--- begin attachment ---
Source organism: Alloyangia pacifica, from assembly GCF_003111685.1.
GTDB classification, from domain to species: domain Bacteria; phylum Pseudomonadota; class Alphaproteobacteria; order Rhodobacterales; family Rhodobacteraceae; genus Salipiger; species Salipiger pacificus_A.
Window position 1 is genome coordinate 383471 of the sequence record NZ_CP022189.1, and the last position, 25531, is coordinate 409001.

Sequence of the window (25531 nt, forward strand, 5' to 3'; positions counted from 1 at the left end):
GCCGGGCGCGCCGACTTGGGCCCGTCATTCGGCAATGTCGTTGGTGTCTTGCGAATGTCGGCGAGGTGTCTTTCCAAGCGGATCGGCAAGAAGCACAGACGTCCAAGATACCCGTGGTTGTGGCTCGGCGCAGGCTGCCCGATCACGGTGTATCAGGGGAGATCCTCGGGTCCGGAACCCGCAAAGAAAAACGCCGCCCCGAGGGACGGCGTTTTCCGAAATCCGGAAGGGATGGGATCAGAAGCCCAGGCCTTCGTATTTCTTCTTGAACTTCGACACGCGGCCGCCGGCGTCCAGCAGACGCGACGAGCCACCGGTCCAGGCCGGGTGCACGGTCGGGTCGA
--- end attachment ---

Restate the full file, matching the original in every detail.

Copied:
Source organism: Alloyangia pacifica, from assembly GCF_003111685.1.
GTDB classification, from domain to species: domain Bacteria; phylum Pseudomonadota; class Alphaproteobacteria; order Rhodobacterales; family Rhodobacteraceae; genus Salipiger; species Salipiger pacificus_A.
Window position 1 is genome coordinate 383471 of the sequence record NZ_CP022189.1, and the last position, 25531, is coordinate 409001.

Sequence of the window (25531 nt, forward strand, 5' to 3'; positions counted from 1 at the left end):
GCCGGGCGCGCCGACTTGGGCCCGTCATTCGGCAATGTCGTTGGTGTCTTGCGAATGTCGGCGAGGTGTCTTTCCAAGCGGATCGGCAAGAAGCACAGACGTCCAAGATACCCGTGGTTGTGGCTCGGCGCAGGCTGCCCGATCACGGTGTATCAGGGGAGATCCTCGGGTCCGGAACCCGCAAAGAAAAACGCCGCCCCGAGGGACGGCGTTTTCCGAAATCCGGAAGGGATGGGATCAGAAGCCCAGGCCTTCGTATTTCTTCTTGAACTTCGACACGCGGCCGCCGGCGTCCAGCAGACGCGACGAGCCACCGGTCCAGGCCGGGTGCACGGTCGGGTCGA